I need to go from absolute to relative paths.

My macro is in folder \models\vba

and this macro uses sheets from the folders \models\Main ,and \models\aear as below

 Set Main = Workbooks.Open("D:\Shared\Models\Main\Main 2017.xlsx")

I've been shopping around already, and it seems its easiest to use


What's the best way to go back one directory, and then enter the Macro map.?

  • How is the D:\Shared directory related to the location of the workbook file?
    – Dai
    Feb 3, 2017 at 5:48
  • Is your project comprised of a single *.xlsx/*.xls workbook file, or multiple files? How is your "macro in a folder"?
    – Dai
    Feb 3, 2017 at 5:54

1 Answer 1


You can construct relative paths the usual way but you need always to append them to ThisWorkbook.Path.

Set Main = Workbooks.Open(ThisWorkbook.Path & "\..\Main\Main 2017.xlsx")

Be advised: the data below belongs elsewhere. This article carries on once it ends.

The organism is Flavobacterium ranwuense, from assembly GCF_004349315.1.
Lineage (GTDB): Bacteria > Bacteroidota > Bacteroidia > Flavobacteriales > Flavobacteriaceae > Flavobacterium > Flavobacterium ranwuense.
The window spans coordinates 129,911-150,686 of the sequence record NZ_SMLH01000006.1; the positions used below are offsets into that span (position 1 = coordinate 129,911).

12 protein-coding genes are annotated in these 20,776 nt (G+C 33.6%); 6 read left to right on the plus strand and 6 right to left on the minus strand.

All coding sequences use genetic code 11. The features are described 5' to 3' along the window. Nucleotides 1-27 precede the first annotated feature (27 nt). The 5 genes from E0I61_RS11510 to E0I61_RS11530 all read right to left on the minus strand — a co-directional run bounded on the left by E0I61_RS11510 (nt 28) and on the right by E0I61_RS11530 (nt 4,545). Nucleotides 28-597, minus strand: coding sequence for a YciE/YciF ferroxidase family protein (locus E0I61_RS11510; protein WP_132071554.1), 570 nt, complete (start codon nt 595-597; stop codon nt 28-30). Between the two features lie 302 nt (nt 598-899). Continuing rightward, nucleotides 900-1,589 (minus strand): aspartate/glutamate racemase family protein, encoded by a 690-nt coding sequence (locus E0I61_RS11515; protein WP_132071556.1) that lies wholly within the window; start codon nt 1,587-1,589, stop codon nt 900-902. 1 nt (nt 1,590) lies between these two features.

Each .. goes one step up in the folder tree.

You can eventualy encapsulate this by building your own function that constructs the absolute path from your relative path

Function RelToAbs(RelPath as string) as string
    RelToAbs = ThisWorkbook.Path & "\" & RelPath
End function

Set Main = Workbooks.Open(RelToAbs("..\Main\Main 2017.xlsx"))
  • 1
    post the path of your start folder and post the path of your target folder.
    – teylyn
    Feb 3, 2017 at 6:23
  • start folder D:\Shared\Models\vba ___ target folders D:\Shared\Models\Main D:\Shared\Models\aear
    – Ken
    Feb 3, 2017 at 6:27
  • 2
    @Ken : if ThisWorkbook.Path is D:\Shared\Models\vba, ThisWorkbook.Path & "\.." is D:\Shared\Models... and ThisWorkbook.Path & "\..\Main is D:\Shared\Models\Main
    – A.S.H
    Feb 3, 2017 at 6:30
  • 1
    Wait it, actually did work, i messed up the addressing myself for a sec. @ ASH, Correct. i messed up. Thanks mate !
    – Ken
    Feb 3, 2017 at 6:33

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